Camellia sinensis. Two Latin words, one plant. Five minutes to make it, four ingredients with which to do so.


A tea junction. A tea injunction. 

A meeting of the family, a meeting of minds.

Boil the water, take down the big pot, throw in the teabags – one extra for the pot – a small jug of milk, a few teaspoons, saucers and cups, sugar, and… a treat? A treat! I am in control, I will decide. Rusk or biscuit? Hmmm, rusk before dusk! Whatever, any logic will suffice. All onto the tray, off to the lounge, up on the table, and we begin.

“Sugar and milk?”



“Yes, please.” 

“I want to do it myself!”

There is always one…

I sit. The verbs become a team effort. Stirring, sipping, slurping, dunking. Sighs of satisfaction. A look passes round the room; the tea is as it should be. And so, despite any number of imaginable catastrophes going on outside this room, everything will be alright. 

The family that I grew up in, being steeped in English tradition, met for tea at exactly 10h00 and 15h30, religiously. Over the years many things have changed, but those two half hours, cast in stone, are immovable in my mind. I welcomed the end of apartheid, I partook in the rise of the digital age, I even forgave the de-planetising of Pluto, but teatime, you take that away and I am finished.

Good families begin the day with prayer; bad ones end it with dinner in front of the television. The best families meet for tea, twice daily, Monday to Sunday, irrespective of mood or season. 

Breakfast is important: laden with excitement and hope for the day ahead, wisely we fill ourselves with the energy needed to get through it. Dinner is pleasant: a time for relaxation and reflection, for the exchanging of stories. Neatly sandwiched between those times is lunch. Nothing happens at lunch. It has the solitary purpose of inducing the siesta. The meal should be large, the conversation trivial. Get your meat, starch, and three veg, and then find a suitable place to nap, preferably in a strand of weak afternoon sun. 

And where lunchtime conversation barely manages to venture, teatime discussion begins. What is superfluous and too tiring for the mind to comprehend – whilst distracted by your midday feast – will quite easily emerge, in lively debate, when armed with a cup of tea. Hardly the time for idle chit-chat, the mind becomes more awake than at any other hour of the day. Like a sort of daytime stargazing, our bodies relax, anxieties float away, and we can finally think clearly, unimpeded by distractions and deadlines. Often bracketed by work, it has this odd feeling of being both a break and a meeting, like planned leisure.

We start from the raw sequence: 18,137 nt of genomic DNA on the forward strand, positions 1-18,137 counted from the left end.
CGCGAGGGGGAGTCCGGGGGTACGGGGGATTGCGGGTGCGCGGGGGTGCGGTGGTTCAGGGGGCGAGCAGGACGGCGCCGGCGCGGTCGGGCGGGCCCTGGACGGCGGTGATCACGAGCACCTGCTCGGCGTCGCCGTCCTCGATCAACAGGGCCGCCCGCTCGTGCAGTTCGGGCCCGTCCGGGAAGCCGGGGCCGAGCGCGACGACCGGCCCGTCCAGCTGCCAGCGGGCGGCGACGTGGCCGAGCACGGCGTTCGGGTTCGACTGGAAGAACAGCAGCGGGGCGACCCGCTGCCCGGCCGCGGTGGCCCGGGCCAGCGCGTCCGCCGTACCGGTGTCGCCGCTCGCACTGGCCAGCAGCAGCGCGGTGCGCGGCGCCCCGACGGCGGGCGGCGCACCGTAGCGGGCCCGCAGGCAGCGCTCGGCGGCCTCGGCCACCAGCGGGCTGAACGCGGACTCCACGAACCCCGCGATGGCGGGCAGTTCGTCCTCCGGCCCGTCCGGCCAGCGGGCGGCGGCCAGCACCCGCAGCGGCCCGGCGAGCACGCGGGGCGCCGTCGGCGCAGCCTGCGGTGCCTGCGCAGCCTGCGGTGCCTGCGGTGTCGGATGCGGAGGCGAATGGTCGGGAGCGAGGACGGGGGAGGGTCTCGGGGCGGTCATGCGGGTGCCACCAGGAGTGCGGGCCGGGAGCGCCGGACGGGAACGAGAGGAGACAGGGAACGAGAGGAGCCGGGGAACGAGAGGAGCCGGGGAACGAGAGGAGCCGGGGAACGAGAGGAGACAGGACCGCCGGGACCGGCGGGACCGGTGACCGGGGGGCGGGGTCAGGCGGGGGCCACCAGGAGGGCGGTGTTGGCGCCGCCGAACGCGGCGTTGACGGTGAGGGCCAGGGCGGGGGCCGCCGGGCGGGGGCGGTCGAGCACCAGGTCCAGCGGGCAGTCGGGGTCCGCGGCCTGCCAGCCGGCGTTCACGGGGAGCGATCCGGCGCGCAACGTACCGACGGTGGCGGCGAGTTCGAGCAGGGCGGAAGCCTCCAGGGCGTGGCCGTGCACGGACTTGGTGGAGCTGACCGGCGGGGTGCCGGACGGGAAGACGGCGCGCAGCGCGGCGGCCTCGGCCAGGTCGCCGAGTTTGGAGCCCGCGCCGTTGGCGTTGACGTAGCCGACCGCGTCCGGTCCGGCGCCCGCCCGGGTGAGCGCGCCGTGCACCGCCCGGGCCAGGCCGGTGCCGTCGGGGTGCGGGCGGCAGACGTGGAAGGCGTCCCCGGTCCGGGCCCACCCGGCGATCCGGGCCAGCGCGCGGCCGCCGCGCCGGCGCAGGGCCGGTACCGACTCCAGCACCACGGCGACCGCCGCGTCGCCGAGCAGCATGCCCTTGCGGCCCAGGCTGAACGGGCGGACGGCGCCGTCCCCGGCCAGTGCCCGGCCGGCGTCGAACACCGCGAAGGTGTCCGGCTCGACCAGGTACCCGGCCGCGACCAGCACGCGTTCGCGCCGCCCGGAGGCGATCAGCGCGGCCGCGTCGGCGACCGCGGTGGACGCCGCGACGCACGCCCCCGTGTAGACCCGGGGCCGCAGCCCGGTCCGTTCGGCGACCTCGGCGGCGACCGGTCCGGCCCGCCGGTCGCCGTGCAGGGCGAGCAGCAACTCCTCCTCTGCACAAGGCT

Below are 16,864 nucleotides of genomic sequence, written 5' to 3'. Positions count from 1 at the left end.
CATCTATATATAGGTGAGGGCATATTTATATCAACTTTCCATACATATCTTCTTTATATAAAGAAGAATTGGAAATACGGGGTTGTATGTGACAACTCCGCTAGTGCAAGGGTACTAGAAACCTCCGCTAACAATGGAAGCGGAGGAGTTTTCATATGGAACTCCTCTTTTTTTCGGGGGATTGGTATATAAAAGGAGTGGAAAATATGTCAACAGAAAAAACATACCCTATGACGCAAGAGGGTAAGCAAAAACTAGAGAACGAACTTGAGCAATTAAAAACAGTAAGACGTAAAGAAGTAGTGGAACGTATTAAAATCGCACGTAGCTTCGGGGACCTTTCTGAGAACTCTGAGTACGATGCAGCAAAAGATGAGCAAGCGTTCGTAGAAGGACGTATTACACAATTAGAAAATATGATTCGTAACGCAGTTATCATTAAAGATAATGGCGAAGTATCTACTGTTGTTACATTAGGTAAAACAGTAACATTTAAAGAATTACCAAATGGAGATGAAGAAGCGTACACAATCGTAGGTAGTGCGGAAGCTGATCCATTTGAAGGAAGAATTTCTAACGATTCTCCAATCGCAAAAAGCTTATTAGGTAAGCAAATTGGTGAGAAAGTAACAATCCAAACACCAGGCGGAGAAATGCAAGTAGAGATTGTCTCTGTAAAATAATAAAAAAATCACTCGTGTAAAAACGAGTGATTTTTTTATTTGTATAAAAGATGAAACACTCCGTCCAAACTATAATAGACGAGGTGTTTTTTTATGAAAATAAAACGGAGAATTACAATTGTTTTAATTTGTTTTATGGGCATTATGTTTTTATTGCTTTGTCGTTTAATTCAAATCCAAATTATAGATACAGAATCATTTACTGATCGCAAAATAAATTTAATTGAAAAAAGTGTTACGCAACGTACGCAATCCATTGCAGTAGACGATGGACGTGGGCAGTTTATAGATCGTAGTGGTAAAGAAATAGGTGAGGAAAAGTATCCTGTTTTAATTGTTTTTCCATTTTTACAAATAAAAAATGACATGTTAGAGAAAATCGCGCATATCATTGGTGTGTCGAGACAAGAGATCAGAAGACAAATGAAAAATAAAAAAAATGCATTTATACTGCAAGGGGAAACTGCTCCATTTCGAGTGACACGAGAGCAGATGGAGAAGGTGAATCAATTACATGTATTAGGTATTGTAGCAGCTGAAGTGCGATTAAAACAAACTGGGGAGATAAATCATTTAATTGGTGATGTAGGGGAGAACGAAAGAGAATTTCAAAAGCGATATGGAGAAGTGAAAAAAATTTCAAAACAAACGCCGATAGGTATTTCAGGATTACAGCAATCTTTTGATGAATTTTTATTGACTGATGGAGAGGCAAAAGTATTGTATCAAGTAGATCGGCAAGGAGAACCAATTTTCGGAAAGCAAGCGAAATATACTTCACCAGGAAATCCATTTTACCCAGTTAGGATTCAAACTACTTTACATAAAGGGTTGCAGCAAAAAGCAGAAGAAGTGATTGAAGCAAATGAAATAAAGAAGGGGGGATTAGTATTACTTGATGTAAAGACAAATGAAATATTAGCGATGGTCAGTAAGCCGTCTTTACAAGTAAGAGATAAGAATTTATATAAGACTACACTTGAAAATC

There also exists at teatime a sort of “spirit in the air”. Likely the same type of spirit that would have been present when Einstein apprehended his theory of relativity, or when Churchill decided to declare war all those years ago. I have no need to research just when great men and women made their inductive leaps, for I’m convinced they would have occurred whilst sipping a cup of tea. And, just as we do not find ourselves staring at light bulbs but rather at fires, you will see that with a steaming cup of tea in hand, all the problems and complexities of man’s invention become simple, silly, solvable.

It was primarily in these times that our family would laugh and joke. Wit was common, though sarcasm too. There was a freedom to say anything: to dream, to challenge, to imagine. Wild ideas would be thrown out, or plans for the day. Democracy could not have been better represented: everyone would listen, anyone could speak; we were all equals each with our one cup of tea.

Of course as life went on, and we each went our separate ways, it was not so easy to meet for tea. But, ingrained in each of us, at those precise times, our minds will lift from this busy world and its affairs, and we begin to drift towards the nearest kettle like a somnambulist. 

My mom made the best tea. I guess it was her methods that we all grew accustomed to. When she used a tea cosy you knew it was a serious occasion – a signal that there would be visitors, cake, or both. The dogs would even wag their tails at twice the speed.

“It’s teatime!”





There was nothing more unanimous than a response to teatime with cake. Dinner brought us down the stairs irregularly. Lunch was a slow and individual affair. Breakfast a chore. But teatime was that special half-hour in the day that was not to be missed. The sugar spoon was shaped like a shovel. The kettle would whistle. There were no place settings, or napkins, or need for manners. Venues could change with the weather. One tray contained all the happiness required. It was a child’s idea of a mealtime, and it was all a sort of magic.

In retrospect, those two precious half-hours probably shaped my life more than any other “hour”. More than Science lessons, or surfing, a TV program, or a friendship. Well, much as a kite only flies when anchored, perhaps the supremacy of teatime can only be fully comprehended when it conforms to certain parameters.

One, laughter and conversation are essential, hence, it requires good company. Two, you must all be relaxed and content. An adult sprawled out on a couch is good proof of this. Three, one should feel a sense of belonging and be completely unaware of the time. This sacrament allows you to transcend the troubles of the day. Four, you should be fully present, yet aware of “another world”. Like you are on holiday, but at home. And, armed with those ingredients, you are sure to succeed.